Do you ever stop to think, “Gee. Life as an economics major would be so much easier if I had an extensive list of possible career paths.” If you haven’t thought that, consider doing so now. Imagine how clear your future could potentially become if you’re on the fence about being an economics major, all because you chose to keep reading this blog.
Without further ado, I present an article that is exactly as it sounds; a list of 32 jobs for economics majors at the entry-level and beyond. Too good to be true? Nope. Read on for just a few potential career paths in the industry of economics:
- Actuary: An actuary uses numerical analysis to calculate and manage risk. Your job is to analyze the likelihood of future events and identify ways to minimize the risk of negative outcomes. A bachelor’s degree will get you in the door; you will likely be partnered with more experienced actuaries who can guide your development. You will have to apply for membership in a professional actuarial society and pass a series of exams to be certified. You can start that process in your senior year of college; in fact, many employers expect students to have passed at least one of the qualifying exams before they graduate.
- Operations research analyst: Operations research analysts examine data to help organizations solve problems like how to use resources, manage the supply chain, and set prices. They use sophisticated statistical modeling software to assess the likely consequences of process or organizational changes. Their work influences company policy decisions. A bachelor’s degree is enough for entry-level positions, but you will need an advanced degree to move up in this field.
- Environmental economist: Do you have a passion for protecting the natural world? You might want to become an environmental economist. These professionals collect and analyze data to study the environmental implications of government policies on issues like alternative fuel use, soil conservation, and climate change. Their work helps decision makers plan activities related to environmental protection. Many of these positions require advanced training, but some entry-level jobs in government agencies are available for candidates with a bachelor’s degree.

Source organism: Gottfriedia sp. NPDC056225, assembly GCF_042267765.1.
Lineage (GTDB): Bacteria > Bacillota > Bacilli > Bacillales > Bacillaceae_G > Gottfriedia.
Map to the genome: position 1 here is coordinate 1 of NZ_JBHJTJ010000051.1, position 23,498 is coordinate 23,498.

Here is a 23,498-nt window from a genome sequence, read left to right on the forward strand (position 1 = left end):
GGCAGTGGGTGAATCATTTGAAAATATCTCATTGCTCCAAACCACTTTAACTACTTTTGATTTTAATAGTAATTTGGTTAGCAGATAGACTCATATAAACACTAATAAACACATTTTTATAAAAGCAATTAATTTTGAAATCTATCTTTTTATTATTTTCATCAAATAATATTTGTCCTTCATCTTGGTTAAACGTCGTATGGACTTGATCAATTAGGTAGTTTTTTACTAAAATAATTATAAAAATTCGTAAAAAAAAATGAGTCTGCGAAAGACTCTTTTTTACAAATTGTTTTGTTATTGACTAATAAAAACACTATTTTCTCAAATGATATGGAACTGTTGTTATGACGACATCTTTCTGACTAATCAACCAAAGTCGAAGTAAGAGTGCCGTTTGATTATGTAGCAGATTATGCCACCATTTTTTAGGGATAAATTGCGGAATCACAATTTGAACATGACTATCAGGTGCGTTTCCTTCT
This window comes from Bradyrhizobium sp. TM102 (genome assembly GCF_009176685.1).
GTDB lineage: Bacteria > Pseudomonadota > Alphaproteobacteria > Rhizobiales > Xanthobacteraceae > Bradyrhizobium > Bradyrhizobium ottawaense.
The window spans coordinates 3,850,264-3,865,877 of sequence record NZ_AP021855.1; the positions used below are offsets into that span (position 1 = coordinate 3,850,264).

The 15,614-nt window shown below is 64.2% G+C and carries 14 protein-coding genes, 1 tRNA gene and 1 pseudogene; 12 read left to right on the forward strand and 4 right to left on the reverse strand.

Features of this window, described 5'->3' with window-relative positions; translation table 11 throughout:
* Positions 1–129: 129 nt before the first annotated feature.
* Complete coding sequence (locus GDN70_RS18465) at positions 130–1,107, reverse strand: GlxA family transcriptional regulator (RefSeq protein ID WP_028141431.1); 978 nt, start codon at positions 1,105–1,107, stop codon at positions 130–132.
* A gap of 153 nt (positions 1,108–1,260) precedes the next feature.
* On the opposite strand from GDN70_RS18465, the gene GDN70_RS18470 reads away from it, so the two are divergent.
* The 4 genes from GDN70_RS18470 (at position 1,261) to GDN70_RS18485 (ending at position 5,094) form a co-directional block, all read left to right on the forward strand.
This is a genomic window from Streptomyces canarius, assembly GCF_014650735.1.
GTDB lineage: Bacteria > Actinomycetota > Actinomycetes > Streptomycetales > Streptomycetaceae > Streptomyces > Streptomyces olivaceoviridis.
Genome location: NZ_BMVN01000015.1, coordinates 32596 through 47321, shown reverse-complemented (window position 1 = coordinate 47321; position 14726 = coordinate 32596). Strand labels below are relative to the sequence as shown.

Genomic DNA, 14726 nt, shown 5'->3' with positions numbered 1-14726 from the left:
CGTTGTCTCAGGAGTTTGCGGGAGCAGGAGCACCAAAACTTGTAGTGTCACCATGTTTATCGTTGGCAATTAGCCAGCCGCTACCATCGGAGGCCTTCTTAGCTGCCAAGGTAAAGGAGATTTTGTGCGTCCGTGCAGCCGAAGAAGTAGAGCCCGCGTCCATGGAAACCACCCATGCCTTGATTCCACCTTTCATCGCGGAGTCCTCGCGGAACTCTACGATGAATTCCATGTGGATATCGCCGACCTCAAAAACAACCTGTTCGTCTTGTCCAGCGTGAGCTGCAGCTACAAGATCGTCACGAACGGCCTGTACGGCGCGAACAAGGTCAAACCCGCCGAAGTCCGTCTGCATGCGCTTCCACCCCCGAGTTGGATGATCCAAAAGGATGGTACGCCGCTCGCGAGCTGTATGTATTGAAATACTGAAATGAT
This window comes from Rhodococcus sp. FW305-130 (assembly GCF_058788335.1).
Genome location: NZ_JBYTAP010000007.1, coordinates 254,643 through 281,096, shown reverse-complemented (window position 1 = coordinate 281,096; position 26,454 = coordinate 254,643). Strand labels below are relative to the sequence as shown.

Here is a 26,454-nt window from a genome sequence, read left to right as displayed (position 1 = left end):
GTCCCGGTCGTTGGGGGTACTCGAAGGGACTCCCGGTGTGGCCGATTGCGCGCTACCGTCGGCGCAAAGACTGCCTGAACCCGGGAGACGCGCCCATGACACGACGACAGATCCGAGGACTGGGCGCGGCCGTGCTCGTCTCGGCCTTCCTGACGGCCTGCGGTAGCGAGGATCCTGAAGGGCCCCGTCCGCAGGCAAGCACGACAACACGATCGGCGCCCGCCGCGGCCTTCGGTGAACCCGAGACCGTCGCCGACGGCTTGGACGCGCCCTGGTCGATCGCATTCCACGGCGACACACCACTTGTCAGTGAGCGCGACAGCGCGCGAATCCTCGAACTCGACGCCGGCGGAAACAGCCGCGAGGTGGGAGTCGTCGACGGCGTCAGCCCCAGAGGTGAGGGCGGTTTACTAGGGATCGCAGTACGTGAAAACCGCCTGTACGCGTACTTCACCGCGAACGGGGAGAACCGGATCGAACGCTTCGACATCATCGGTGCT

- Business journalist: If you have solid oral and written communication skills and enjoy explaining complex concepts in plain language, you may find success as a business journalist. Your job is to make the worlds of economics and commerce understandable to the average person. Having an economics degree means you can position yourself as a subject matter expert; as long as you can demonstrate your writing ability, many news organizations will value your input—even if you don’t necessarily have much journalism training.
- Foreign Service economic officer: Economic officers in the Foreign Service promote U.S. business interests abroad. They study and write reports on issues like market access and trade policies; experienced officers sometimes get involved in negotiations for economic treaties and agreements. Becoming a diplomat requires passing the Foreign Service Officer Test, writing a series of essays, completing a full-day oral assessment, meeting fitness and security standards, and passing a final suitability review process. It’s an intensely competitive process; many candidates have advanced degrees and extensive work experience before applying.
Want to see the full list of 32 awesome job possibilities (and their average income salary) for economics majors? Click here for the full article!